Double-Amputee Veteran Helps Crash Victims

A local couple say he's a hero -- but Larry Draughn said he was just doing what he hoped anyone would.

"I didn't want to see anybody stranded on the side of that road, it wasn't safe," said Draughn, a Marine veteran who lost both his legs four years ago in Afghanistan after a roadside bomb exploded just two weeks into his deployment.

During Sunday's snow storm, he used his pickup truck to pull three unlucky drivers out of a ditch at the side of an icy stretch of Regina Drive.

"It was a sheet of ice and people kept going into the ditches behind my house," Draughn, 26, said. But Draughn was sure about one thing, "I wouldn't call it heroic."

Wendell Ledbetter, 77, is one of the drivers Draughn helped -- getting him out of the ditch within 10 minutes.

"People weren't slowing down and they were slipping, sliding by," Ledbetter said. That's when he said Draughn helped him out with his winch and a laugh.

"I said, 'Sir, I'll get down and strap up the car for you.' He said, 'Don't worry about it, I've got metal knees, they don't get wet,'" Ledbetter recalled.

Draughn saw the trio of slide-off crashes from his backyard, where his son was sledding. He said he didn't help the drivers for "any recognition," rather he felt compelled to help them because the community has blessed him.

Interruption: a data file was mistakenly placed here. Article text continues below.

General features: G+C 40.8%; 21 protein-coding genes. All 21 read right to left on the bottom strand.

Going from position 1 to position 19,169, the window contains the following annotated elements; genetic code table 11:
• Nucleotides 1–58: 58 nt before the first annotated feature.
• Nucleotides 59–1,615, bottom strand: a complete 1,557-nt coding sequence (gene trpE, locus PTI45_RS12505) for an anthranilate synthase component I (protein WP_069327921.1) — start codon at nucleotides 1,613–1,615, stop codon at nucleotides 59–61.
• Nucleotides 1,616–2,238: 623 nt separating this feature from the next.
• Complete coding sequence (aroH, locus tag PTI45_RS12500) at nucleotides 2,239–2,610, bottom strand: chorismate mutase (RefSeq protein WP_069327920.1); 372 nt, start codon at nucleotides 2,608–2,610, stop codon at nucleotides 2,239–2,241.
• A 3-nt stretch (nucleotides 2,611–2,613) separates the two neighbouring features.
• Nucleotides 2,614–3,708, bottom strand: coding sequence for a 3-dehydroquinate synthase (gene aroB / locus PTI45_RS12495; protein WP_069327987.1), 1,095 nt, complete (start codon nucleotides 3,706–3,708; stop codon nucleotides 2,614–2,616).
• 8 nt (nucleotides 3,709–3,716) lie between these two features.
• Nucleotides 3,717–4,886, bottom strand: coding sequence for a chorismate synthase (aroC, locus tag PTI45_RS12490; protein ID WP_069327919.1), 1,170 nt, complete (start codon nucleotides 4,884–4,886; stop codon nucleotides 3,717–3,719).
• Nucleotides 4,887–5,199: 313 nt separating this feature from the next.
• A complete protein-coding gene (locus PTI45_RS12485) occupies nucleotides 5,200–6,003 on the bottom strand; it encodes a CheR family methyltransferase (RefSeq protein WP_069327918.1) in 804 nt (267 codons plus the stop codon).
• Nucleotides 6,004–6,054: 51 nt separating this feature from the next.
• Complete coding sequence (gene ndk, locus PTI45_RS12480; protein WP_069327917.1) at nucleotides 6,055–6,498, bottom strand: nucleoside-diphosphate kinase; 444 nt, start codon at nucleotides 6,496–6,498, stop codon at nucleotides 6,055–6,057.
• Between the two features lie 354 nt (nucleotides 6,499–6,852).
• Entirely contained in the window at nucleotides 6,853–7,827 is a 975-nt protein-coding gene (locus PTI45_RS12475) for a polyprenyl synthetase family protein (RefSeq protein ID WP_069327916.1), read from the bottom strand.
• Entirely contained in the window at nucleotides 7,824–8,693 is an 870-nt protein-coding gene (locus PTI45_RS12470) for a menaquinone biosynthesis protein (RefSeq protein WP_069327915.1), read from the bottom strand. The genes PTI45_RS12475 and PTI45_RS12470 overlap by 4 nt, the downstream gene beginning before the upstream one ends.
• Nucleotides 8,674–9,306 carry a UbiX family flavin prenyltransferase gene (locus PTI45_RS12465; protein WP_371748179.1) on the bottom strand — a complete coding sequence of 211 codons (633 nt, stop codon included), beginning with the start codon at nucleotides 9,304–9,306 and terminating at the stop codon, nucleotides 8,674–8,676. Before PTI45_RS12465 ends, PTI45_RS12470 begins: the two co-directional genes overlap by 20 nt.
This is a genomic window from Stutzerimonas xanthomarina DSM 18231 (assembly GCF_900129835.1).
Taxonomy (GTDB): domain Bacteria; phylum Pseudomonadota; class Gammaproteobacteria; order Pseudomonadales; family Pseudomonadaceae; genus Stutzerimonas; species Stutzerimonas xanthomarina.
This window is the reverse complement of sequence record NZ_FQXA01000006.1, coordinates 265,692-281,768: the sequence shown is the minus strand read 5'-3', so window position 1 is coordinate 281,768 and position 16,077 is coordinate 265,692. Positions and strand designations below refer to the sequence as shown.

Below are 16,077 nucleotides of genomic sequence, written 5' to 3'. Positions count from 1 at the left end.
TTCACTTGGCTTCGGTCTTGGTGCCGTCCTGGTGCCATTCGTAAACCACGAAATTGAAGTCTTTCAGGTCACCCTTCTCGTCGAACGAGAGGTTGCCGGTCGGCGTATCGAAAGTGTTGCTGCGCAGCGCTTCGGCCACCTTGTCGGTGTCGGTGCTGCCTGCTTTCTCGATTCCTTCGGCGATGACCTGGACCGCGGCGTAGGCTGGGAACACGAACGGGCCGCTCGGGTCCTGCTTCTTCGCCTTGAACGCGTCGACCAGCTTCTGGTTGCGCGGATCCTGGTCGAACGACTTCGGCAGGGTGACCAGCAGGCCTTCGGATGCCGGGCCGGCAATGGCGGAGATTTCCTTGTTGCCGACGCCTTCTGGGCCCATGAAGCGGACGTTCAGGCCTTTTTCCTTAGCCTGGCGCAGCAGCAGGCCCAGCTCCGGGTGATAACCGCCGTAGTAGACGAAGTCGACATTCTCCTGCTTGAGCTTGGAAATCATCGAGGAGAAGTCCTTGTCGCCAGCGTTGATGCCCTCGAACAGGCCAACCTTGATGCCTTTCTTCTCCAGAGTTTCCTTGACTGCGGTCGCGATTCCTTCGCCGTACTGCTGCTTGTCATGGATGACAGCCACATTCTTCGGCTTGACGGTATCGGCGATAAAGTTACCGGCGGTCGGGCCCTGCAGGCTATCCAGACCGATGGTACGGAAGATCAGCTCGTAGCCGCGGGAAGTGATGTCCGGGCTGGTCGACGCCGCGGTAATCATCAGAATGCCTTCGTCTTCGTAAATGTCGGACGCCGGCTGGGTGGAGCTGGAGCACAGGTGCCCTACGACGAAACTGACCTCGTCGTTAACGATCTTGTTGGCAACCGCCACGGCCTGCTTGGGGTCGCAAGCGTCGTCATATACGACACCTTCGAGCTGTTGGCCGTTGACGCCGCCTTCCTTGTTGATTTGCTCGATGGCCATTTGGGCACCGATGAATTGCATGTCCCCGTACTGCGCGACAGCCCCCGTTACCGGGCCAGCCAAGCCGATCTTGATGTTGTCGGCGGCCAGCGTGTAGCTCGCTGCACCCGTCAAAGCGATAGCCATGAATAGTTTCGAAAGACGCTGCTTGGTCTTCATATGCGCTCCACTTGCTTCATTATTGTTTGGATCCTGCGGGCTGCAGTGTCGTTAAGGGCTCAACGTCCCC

In 2011, a group called "Home For Our Troops" built his family a new house in Fairborn.

"The community did so much for me as far as building my house and making sure me and my family had everything we needed," Draughn said.

Ledbetter's wife Mildred was moved to tears by the man's thoughtfulness.

"I mean, there that boy is with no legs and he's out there helping people still yet," she said. "After he's done everything a man could do in a lifetime for his country."

The act was nothing new for Draughn. When he was coming home from a recent hunting trip, he came upon a driver that had spun off the road.

"I had to get down in the ditch, in about two feet of water but I was able to hook up my two strap and pull them out," Draughn said.

The Ledbetters don't care what Draughn insists -- they're going to keep calling him a hero.

"He was a hero not only in Afghanistan but he continues to be one here," Mildred Ledbetter said.

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